How Rational Emotive Behavior Therapy Can Help in Recovery

How Rational Emotive Behavior Therapy Can Help in Recovery | Transcend Recovery Community

Rational Emotive Behavior Therapy (REBT) is a form of therapy that many addiction treatment centers use with their residents. It’s an effective form of therapy developed by Albert Ellis in 1955 and is based on the idea that your cognitive interpretations of events and surroundings are the root of emotional turmoil. For this reason, this type of therapy focuses on the immediate interpretation of events in your environment.

In fact, REBT could be described as a philosophy for living. One of the primary principles of this therapy is that it’s not the external events that lead to emotional upset. Rather it is the beliefs the individual possesses about those events. People tend to choose how they react to certain life circumstances. Once a person recognizes this, then it actually gives them incredible power. They can then choose how they want to respond to their life, whether that is in healthy or unhealthy ways. The aim of this type of therapy is to accept reality as it is and then learn how to react to events in self-affirming ways.

Ellis developed an ABC theory to further explain how the therapy works. He explained that first there is an activating experience – also known as the adversity. This is the event or circumstance in one’s life that someone may be giving meaning to, which then maybe creating inner turmoil. A person tends to develop beliefs about the experience, or there are  beliefs already exist and a person is making meaning out of the experience based upon those beliefs. And lastly, those beliefs about the experience or circumstance (the adversity) has led to or will lead to consequences.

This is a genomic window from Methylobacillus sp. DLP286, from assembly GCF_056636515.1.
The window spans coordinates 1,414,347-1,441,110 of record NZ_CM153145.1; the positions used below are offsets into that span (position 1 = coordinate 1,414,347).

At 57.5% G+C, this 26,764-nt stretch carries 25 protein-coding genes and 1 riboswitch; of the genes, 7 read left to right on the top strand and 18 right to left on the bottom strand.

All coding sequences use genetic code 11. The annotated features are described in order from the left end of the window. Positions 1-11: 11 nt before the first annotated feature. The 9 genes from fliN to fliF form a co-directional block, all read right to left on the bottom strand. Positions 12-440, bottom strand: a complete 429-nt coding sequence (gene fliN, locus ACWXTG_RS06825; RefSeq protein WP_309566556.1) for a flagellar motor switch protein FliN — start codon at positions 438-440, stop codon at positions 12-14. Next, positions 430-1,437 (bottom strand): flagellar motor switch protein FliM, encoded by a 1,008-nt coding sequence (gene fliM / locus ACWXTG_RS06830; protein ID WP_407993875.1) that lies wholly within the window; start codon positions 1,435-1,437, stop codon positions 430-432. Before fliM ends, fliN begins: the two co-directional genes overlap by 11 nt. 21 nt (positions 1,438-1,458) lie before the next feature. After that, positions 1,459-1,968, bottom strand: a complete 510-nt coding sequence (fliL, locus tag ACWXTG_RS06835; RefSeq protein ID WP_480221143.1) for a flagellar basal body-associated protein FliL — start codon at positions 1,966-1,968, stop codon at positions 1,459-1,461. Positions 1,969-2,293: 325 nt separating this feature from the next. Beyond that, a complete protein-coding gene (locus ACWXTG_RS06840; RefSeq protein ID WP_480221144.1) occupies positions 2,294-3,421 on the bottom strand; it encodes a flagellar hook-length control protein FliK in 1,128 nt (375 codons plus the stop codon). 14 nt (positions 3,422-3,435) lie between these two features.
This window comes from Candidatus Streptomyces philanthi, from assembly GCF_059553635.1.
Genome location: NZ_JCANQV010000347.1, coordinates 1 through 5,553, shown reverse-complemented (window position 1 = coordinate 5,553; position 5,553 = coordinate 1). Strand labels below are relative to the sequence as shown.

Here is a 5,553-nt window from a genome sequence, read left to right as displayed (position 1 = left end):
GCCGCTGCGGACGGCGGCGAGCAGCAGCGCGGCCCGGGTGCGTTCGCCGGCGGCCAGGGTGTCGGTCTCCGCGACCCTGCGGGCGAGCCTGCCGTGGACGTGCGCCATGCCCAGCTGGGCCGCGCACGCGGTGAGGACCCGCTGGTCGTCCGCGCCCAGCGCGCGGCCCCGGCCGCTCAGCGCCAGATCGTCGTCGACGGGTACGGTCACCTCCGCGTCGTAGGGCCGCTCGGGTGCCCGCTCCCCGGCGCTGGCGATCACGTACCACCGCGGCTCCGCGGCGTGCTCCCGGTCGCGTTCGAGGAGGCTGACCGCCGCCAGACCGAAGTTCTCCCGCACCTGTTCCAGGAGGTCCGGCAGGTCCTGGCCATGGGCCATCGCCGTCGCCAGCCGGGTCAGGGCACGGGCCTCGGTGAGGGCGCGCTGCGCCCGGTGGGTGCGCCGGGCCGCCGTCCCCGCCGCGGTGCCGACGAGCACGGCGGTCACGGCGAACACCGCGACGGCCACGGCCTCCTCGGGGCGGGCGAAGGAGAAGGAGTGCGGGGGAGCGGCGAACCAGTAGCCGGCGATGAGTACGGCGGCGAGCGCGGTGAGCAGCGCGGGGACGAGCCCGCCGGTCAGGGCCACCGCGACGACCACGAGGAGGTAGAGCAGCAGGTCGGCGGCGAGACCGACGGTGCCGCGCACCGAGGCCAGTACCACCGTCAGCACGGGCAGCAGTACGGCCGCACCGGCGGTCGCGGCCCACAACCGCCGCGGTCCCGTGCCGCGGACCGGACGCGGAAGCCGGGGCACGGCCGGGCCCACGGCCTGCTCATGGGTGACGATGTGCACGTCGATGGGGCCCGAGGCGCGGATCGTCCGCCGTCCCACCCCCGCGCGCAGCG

One of the primary reasons REBT is used among recovering addicts is that addiction could be seen as a means for someone to cope with the irrational beliefs they have. For instance, someone might turn to substance abuse because of guilt, shame or depression, which originated from an event or life circumstance. The events themselves might be neutral but many people tend to draw certain meaning out of life’s events based  upon what they belief. The goal of REBT is two-fold: 1) to facilitate any destructive behavior that might result from a particular belief 2) and to help someone eliminate those beliefs.

In fact, Ellis did not believe that the 12-step method could work for everyone, especially for those who were not spiritually oriented. He wrote about his thoughts on addiction in  a book titled, “When AA Doesn’t Work for You: Rational Steps to Quitting Alcohol”. Ellis’ philosophy and therapeutic method is one of the underlying principles of Self Management and Recovery Training (SMART).

SMART is a path to sobriety that is secular and scientifically based. It uses non-confrontational yet motivational methods which strive to change behavior as well as unhealthy thoughts of those who are still using drugs and alcohol. SMART Recovery uses other therapeutic approaches too such as Motivational Interviewing (MI) and Cognitive Behavioral Therapy (CBT), which have all been success in creating change in clients.

If you’re interested in REBT, you might find a therapist trained in this therapeutic method. Or you seek out a local SMART Recovery meeting. This therapeutic method could be the recovery tool that transforms your life!


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